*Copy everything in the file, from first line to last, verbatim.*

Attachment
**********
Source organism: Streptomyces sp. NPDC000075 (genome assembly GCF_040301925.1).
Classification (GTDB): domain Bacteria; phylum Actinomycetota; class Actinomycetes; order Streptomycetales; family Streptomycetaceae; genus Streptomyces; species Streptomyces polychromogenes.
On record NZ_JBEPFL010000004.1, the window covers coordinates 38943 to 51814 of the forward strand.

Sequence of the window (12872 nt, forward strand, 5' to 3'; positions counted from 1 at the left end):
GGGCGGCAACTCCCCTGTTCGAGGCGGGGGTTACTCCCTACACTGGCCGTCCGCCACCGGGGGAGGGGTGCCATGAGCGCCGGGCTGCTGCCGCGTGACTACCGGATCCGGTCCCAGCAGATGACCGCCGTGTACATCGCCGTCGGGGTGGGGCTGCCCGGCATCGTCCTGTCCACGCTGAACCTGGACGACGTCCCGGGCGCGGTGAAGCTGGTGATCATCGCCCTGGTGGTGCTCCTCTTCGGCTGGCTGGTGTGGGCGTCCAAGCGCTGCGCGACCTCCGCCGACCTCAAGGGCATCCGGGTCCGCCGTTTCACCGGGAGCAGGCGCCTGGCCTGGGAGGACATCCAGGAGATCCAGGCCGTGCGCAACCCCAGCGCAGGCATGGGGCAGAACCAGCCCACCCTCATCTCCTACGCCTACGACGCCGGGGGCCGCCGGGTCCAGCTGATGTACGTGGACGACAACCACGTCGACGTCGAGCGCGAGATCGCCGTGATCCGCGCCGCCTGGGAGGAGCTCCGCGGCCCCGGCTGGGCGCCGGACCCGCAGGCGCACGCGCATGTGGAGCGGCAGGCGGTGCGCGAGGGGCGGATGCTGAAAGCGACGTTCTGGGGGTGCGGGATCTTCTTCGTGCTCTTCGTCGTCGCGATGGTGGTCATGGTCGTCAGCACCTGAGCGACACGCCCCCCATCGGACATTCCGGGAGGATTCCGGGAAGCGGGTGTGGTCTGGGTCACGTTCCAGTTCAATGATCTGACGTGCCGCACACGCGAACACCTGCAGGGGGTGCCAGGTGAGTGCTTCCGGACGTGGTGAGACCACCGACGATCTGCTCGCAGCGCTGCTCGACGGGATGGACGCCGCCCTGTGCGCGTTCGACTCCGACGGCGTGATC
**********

Source organism: Streptomyces sp. NPDC000075 (genome assembly GCF_040301925.1).
Classification (GTDB): domain Bacteria; phylum Actinomycetota; class Actinomycetes; order Streptomycetales; family Streptomycetaceae; genus Streptomyces; species Streptomyces polychromogenes.
On record NZ_JBEPFL010000004.1, the window covers coordinates 38943 to 51814 of the forward strand.

Sequence of the window (12872 nt, forward strand, 5' to 3'; positions counted from 1 at the left end):
GGGCGGCAACTCCCCTGTTCGAGGCGGGGGTTACTCCCTACACTGGCCGTCCGCCACCGGGGGAGGGGTGCCATGAGCGCCGGGCTGCTGCCGCGTGACTACCGGATCCGGTCCCAGCAGATGACCGCCGTGTACATCGCCGTCGGGGTGGGGCTGCCCGGCATCGTCCTGTCCACGCTGAACCTGGACGACGTCCCGGGCGCGGTGAAGCTGGTGATCATCGCCCTGGTGGTGCTCCTCTTCGGCTGGCTGGTGTGGGCGTCCAAGCGCTGCGCGACCTCCGCCGACCTCAAGGGCATCCGGGTCCGCCGTTTCACCGGGAGCAGGCGCCTGGCCTGGGAGGACATCCAGGAGATCCAGGCCGTGCGCAACCCCAGCGCAGGCATGGGGCAGAACCAGCCCACCCTCATCTCCTACGCCTACGACGCCGGGGGCCGCCGGGTCCAGCTGATGTACGTGGACGACAACCACGTCGACGTCGAGCGCGAGATCGCCGTGATCCGCGCCGCCTGGGAGGAGCTCCGCGGCCCCGGCTGGGCGCCGGACCCGCAGGCGCACGCGCATGTGGAGCGGCAGGCGGTGCGCGAGGGGCGGATGCTGAAAGCGACGTTCTGGGGGTGCGGGATCTTCTTCGTGCTCTTCGTCGTCGCGATGGTGGTCATGGTCGTCAGCACCTGAGCGACACGCCCCCCATCGGACATTCCGGGAGGATTCCGGGAAGCGGGTGTGGTCTGGGTCACGTTCCAGTTCAATGATCTGACGTGCCGCACACGCGAACACCTGCAGGGGGTGCCAGGTGAGTGCTTCCGGACGTGGTGAGACCACCGACGATCTGCTCGCAGCGCTGCTCGACGGGATGGACGCCGCCCTGTGCGCGTTCGACTCCGACGGCGTGATC